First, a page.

Cook­ing out­doors brings sat­is­fac­tion

Central and North Burnett Times - - READ - With Tracey Hordern

AFRIEND of mine re­cently ren­o­vated her kitchen. As many would know, ren­o­va­tions can be dis­rup­tive, but never more so than when you find your­self with­out an op­er­a­tional kitchen for weeks on end. What was she to do? Din­ing out was pos­si­ble, but not seven days a week for a month.

And so the fam­ily bar­be­cue was em­ployed on an al­most daily ba­sis and what my friend dis­cov­ered was cook­ing out­doors now of­fers a lot more choice than snags or shrimps. With a high qual­ity bar­be­cue, the menu choices my friend dis­cov­ered were as plen­ti­ful as they were de­li­cious.

Tak­ing the kitchen out­doors doesn’t need to be com­pli­cated. Even in our cooler months, bar­be­cu­ing can also be at­mo­spheric and en­joy­able. With ad­e­quate light­ing, a qual­ity bar­be­cue, plus a few basic uten­sils and a chop­ping board, you can whip up a gourmet meal in no time.

When it comes to what type of bar­be­cue you want, there are essen­tially three types to choose from. Firstly, there are gas-fired grills. Th­ese warm up quickly, pro­vide a max­i­mum of con­trol and cre­ate very lit­tle mess.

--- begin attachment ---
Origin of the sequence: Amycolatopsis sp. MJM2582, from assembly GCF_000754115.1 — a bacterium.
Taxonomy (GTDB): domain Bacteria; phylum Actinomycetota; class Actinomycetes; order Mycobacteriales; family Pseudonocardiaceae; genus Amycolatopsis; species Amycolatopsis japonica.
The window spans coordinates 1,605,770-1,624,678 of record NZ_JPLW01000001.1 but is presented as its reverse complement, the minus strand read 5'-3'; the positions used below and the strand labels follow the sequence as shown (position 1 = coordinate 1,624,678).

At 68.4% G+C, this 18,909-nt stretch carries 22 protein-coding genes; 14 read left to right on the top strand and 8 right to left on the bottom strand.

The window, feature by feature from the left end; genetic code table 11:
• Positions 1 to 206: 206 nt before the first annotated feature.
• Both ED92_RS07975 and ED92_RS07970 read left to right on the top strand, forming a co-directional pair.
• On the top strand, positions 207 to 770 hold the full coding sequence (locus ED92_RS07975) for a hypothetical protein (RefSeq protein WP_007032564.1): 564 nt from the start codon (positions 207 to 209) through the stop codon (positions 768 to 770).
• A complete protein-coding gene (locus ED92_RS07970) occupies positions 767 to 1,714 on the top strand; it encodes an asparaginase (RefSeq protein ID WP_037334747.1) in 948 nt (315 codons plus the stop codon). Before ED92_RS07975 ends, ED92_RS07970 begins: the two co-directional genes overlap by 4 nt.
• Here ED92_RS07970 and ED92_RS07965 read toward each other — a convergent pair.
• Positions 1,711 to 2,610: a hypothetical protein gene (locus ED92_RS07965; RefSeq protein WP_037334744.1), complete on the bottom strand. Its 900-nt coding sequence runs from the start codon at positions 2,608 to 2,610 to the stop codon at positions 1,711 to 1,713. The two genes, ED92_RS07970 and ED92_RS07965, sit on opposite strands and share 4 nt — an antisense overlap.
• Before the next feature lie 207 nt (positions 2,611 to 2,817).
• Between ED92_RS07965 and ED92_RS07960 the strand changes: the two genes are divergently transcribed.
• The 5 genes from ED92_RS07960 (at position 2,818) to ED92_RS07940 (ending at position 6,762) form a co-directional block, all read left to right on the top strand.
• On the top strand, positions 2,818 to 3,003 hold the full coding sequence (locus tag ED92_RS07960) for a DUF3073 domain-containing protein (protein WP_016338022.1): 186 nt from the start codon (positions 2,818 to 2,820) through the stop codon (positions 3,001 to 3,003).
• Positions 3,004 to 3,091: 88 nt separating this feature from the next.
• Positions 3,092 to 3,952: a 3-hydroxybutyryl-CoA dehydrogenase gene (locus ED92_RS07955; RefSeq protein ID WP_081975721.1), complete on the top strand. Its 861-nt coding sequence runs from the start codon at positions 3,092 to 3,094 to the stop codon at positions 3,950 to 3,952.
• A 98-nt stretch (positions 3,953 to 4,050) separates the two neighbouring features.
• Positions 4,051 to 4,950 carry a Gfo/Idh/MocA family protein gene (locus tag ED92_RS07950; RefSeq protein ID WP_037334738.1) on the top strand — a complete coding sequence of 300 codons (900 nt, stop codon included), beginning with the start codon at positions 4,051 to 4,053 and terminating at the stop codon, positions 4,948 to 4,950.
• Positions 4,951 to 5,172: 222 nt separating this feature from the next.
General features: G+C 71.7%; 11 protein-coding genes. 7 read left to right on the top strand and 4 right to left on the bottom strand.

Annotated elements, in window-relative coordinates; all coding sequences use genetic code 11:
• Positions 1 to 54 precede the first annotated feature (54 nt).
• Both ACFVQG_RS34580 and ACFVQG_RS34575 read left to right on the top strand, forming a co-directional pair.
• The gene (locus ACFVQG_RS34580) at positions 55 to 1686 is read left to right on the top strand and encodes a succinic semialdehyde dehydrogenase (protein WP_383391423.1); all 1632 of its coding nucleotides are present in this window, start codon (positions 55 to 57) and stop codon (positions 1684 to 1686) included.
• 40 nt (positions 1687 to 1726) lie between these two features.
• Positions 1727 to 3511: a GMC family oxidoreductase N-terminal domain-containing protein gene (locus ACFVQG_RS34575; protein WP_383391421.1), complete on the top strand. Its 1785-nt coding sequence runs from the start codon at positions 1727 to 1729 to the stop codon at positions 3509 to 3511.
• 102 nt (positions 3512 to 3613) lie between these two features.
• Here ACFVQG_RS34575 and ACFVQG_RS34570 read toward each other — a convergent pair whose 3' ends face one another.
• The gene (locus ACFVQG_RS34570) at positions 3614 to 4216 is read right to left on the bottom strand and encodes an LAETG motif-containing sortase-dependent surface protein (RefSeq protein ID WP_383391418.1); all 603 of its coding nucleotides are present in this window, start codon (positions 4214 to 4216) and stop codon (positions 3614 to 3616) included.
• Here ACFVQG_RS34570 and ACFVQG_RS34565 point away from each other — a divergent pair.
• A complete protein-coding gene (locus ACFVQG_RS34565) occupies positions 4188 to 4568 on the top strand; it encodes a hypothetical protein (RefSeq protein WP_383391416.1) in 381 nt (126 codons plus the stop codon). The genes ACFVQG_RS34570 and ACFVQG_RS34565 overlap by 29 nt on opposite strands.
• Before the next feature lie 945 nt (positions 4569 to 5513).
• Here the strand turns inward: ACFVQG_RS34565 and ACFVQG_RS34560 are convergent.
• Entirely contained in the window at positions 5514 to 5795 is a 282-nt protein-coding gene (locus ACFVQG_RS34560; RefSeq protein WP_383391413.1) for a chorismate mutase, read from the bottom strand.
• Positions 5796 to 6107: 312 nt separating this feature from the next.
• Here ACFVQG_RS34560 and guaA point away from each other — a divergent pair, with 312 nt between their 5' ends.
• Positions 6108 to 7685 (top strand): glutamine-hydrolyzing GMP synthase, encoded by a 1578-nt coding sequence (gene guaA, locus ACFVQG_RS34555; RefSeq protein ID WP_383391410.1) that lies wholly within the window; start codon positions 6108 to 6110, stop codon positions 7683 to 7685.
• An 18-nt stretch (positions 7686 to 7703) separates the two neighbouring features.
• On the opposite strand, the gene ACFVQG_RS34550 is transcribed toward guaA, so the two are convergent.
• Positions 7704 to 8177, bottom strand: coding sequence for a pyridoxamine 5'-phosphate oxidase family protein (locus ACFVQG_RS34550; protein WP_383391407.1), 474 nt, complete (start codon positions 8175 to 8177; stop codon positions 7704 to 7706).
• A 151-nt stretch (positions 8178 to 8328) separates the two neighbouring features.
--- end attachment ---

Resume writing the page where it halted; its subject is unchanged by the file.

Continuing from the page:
For the purist, char­coal bar­be­cues pro­vide a won­der­ful, smoky flavour to your food. The down­side of char­coal cook­ers is they can cost more to op­er­ate, take up to 45 min­utes to heat and can also cre­ate some mess.

And fi­nally, there are elec­tric bar­be­cues. Th­ese can be used in­side or out­doors, as­sum­ing you have power con­nected, and are ideal for small spaces.



◗ Stylish al­fresco cook­ing with De­cofire Drum. Avail­able at se­lected Bun­nings stores,­cofire­heat­

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